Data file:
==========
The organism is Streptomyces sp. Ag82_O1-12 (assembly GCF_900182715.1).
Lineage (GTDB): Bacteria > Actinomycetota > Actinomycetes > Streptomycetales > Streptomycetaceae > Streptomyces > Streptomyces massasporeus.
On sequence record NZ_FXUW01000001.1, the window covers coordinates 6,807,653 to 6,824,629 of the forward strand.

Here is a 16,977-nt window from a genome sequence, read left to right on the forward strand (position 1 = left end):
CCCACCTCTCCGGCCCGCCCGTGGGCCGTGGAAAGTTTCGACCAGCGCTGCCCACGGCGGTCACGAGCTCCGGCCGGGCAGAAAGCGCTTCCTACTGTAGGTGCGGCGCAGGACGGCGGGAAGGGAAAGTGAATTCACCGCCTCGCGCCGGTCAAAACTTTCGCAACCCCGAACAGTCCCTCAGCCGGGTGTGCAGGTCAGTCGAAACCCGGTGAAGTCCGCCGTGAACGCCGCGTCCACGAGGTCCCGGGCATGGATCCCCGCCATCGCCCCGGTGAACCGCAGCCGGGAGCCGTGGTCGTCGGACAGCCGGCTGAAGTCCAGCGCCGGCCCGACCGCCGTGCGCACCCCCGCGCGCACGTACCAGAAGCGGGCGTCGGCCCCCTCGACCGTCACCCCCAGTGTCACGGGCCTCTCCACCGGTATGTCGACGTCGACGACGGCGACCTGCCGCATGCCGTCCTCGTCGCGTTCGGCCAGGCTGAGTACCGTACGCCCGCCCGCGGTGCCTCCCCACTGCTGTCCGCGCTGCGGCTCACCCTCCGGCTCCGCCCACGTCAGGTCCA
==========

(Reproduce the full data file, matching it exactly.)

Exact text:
The organism is Streptomyces sp. Ag82_O1-12 (assembly GCF_900182715.1).
Lineage (GTDB): Bacteria > Actinomycetota > Actinomycetes > Streptomycetales > Streptomycetaceae > Streptomyces > Streptomyces massasporeus.
On sequence record NZ_FXUW01000001.1, the window covers coordinates 6,807,653 to 6,824,629 of the forward strand.

Here is a 16,977-nt window from a genome sequence, read left to right on the forward strand (position 1 = left end):
CCCACCTCTCCGGCCCGCCCGTGGGCCGTGGAAAGTTTCGACCAGCGCTGCCCACGGCGGTCACGAGCTCCGGCCGGGCAGAAAGCGCTTCCTACTGTAGGTGCGGCGCAGGACGGCGGGAAGGGAAAGTGAATTCACCGCCTCGCGCCGGTCAAAACTTTCGCAACCCCGAACAGTCCCTCAGCCGGGTGTGCAGGTCAGTCGAAACCCGGTGAAGTCCGCCGTGAACGCCGCGTCCACGAGGTCCCGGGCATGGATCCCCGCCATCGCCCCGGTGAACCGCAGCCGGGAGCCGTGGTCGTCGGACAGCCGGCTGAAGTCCAGCGCCGGCCCGACCGCCGTGCGCACCCCCGCGCGCACGTACCAGAAGCGGGCGTCGGCCCCCTCGACCGTCACCCCCAGTGTCACGGGCCTCTCCACCGGTATGTCGACGTCGACGACGGCGACCTGCCGCATGCCGTCCTCGTCGCGTTCGGCCAGGCTGAGTACCGTACGCCCGCCCGCGGTGCCTCCCCACTGCTGTCCGCGCTGCGGCTCACCCTCCGGCTCCGCCCACGTCAGGTCCA